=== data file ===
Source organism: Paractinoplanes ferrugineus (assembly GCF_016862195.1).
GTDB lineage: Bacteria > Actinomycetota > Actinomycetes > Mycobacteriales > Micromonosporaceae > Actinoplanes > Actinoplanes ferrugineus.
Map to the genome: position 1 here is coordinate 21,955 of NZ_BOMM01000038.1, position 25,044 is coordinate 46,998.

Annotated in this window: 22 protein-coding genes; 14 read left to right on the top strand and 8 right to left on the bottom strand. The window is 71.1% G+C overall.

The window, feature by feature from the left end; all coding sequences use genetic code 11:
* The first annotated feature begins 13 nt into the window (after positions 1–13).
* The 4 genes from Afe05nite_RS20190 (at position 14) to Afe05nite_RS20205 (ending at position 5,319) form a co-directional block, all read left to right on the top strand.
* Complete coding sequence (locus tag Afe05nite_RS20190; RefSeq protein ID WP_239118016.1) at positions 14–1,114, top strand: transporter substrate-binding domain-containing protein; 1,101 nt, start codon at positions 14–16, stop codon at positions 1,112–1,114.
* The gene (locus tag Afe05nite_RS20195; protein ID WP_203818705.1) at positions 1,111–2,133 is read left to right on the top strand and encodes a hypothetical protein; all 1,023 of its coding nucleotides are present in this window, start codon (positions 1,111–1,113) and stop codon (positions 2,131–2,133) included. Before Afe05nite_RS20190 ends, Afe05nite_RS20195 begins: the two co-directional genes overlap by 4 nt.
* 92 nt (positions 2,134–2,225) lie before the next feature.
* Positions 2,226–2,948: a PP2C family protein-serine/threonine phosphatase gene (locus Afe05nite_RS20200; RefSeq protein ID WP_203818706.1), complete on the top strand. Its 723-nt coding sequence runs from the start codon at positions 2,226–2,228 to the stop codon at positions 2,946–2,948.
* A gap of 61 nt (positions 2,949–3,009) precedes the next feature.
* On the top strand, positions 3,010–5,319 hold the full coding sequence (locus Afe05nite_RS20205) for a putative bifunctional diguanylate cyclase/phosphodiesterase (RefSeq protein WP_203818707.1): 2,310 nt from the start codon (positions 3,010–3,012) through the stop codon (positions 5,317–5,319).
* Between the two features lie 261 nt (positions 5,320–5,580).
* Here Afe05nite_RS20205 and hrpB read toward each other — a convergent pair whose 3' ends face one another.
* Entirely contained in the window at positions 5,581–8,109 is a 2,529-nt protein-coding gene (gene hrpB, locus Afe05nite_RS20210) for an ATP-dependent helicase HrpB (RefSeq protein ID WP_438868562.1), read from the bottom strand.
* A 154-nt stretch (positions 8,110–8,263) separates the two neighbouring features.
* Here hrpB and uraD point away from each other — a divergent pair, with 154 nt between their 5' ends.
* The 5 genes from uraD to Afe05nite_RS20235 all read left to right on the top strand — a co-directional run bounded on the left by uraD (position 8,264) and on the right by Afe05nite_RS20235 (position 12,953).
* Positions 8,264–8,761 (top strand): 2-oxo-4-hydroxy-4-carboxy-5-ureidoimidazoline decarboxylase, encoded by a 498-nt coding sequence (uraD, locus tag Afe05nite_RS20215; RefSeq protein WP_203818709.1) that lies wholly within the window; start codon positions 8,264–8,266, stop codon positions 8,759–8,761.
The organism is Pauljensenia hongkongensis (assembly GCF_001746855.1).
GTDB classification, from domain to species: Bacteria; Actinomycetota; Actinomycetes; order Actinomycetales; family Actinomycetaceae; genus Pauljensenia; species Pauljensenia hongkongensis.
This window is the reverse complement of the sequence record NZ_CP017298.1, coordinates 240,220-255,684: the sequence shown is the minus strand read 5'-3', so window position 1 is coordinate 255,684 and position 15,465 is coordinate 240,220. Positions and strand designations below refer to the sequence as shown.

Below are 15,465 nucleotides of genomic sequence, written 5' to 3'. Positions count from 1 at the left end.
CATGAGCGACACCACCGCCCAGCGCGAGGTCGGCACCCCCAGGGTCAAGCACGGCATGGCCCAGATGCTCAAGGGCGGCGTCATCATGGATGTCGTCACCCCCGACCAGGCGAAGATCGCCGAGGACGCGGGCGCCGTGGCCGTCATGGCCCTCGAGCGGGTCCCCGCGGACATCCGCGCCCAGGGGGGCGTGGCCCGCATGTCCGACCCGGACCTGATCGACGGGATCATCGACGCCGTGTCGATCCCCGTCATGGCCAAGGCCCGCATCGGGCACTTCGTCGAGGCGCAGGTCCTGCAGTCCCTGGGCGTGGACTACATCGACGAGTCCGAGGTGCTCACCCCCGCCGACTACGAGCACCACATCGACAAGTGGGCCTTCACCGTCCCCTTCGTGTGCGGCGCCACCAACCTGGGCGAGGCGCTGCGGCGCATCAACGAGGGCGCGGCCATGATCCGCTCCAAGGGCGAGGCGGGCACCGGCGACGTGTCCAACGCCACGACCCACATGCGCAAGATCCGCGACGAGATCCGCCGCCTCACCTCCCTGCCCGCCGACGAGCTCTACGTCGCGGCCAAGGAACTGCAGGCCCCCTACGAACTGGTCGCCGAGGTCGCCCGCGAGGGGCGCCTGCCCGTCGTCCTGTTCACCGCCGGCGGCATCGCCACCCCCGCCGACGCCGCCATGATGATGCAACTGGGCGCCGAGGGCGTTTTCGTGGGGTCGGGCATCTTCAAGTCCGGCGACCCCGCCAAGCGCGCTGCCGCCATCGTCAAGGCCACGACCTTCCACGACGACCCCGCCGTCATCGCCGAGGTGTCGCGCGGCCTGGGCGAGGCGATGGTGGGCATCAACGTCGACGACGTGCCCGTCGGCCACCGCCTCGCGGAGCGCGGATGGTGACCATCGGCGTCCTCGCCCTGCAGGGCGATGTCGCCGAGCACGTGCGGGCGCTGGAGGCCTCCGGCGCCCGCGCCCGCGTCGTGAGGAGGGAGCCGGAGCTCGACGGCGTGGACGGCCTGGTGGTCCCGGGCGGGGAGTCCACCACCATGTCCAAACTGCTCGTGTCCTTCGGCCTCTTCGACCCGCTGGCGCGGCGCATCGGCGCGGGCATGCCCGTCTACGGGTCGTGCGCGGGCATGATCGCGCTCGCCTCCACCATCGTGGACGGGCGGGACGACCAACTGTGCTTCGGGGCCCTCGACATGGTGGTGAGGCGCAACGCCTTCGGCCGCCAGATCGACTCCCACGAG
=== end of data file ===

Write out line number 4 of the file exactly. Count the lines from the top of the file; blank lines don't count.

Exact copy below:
Annotated in this window: 22 protein-coding genes; 14 read left to right on the top strand and 8 right to left on the bottom strand. The window is 71.1% G+C overall.